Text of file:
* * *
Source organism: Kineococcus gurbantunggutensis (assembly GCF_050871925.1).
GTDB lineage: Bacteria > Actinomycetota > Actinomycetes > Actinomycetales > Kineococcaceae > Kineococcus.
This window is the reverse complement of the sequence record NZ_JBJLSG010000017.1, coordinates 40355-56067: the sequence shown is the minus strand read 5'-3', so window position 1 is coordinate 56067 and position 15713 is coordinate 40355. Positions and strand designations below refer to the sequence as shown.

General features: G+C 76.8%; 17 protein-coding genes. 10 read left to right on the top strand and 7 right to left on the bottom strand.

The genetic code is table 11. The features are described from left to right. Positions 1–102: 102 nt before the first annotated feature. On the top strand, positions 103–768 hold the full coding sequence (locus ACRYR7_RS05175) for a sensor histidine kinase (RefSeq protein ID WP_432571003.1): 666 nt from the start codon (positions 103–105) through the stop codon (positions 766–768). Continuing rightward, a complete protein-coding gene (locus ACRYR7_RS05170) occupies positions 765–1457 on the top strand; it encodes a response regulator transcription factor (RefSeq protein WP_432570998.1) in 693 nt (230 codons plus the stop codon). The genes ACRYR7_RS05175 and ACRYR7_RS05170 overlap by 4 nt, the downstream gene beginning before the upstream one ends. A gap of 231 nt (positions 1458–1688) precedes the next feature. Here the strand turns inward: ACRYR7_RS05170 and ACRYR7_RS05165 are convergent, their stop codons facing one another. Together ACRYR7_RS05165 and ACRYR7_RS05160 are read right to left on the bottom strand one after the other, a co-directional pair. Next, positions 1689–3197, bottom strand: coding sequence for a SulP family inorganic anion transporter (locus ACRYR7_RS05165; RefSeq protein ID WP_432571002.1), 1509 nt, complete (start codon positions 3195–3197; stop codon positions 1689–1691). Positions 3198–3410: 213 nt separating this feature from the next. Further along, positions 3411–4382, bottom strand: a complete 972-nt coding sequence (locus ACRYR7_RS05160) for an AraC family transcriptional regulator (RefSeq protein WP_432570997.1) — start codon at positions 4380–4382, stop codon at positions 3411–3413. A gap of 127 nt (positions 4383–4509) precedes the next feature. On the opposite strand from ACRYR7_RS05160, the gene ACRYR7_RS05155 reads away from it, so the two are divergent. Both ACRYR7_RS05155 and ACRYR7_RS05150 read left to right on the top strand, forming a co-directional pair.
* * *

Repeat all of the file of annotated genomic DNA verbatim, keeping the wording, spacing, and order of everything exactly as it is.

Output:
Source organism: Kineococcus gurbantunggutensis (assembly GCF_050871925.1).
GTDB lineage: Bacteria > Actinomycetota > Actinomycetes > Actinomycetales > Kineococcaceae > Kineococcus.
This window is the reverse complement of the sequence record NZ_JBJLSG010000017.1, coordinates 40355-56067: the sequence shown is the minus strand read 5'-3', so window position 1 is coordinate 56067 and position 15713 is coordinate 40355. Positions and strand designations below refer to the sequence as shown.

General features: G+C 76.8%; 17 protein-coding genes. 10 read left to right on the top strand and 7 right to left on the bottom strand.

The genetic code is table 11. The features are described from left to right. Positions 1–102: 102 nt before the first annotated feature. On the top strand, positions 103–768 hold the full coding sequence (locus ACRYR7_RS05175) for a sensor histidine kinase (RefSeq protein ID WP_432571003.1): 666 nt from the start codon (positions 103–105) through the stop codon (positions 766–768). Continuing rightward, a complete protein-coding gene (locus ACRYR7_RS05170) occupies positions 765–1457 on the top strand; it encodes a response regulator transcription factor (RefSeq protein WP_432570998.1) in 693 nt (230 codons plus the stop codon). The genes ACRYR7_RS05175 and ACRYR7_RS05170 overlap by 4 nt, the downstream gene beginning before the upstream one ends. A gap of 231 nt (positions 1458–1688) precedes the next feature. Here the strand turns inward: ACRYR7_RS05170 and ACRYR7_RS05165 are convergent, their stop codons facing one another. Together ACRYR7_RS05165 and ACRYR7_RS05160 are read right to left on the bottom strand one after the other, a co-directional pair. Next, positions 1689–3197, bottom strand: coding sequence for a SulP family inorganic anion transporter (locus ACRYR7_RS05165; RefSeq protein ID WP_432571002.1), 1509 nt, complete (start codon positions 3195–3197; stop codon positions 1689–1691). Positions 3198–3410: 213 nt separating this feature from the next. Further along, positions 3411–4382, bottom strand: a complete 972-nt coding sequence (locus ACRYR7_RS05160) for an AraC family transcriptional regulator (RefSeq protein WP_432570997.1) — start codon at positions 4380–4382, stop codon at positions 3411–3413. A gap of 127 nt (positions 4383–4509) precedes the next feature. On the opposite strand from ACRYR7_RS05160, the gene ACRYR7_RS05155 reads away from it, so the two are divergent. Both ACRYR7_RS05155 and ACRYR7_RS05150 read left to right on the top strand, forming a co-directional pair.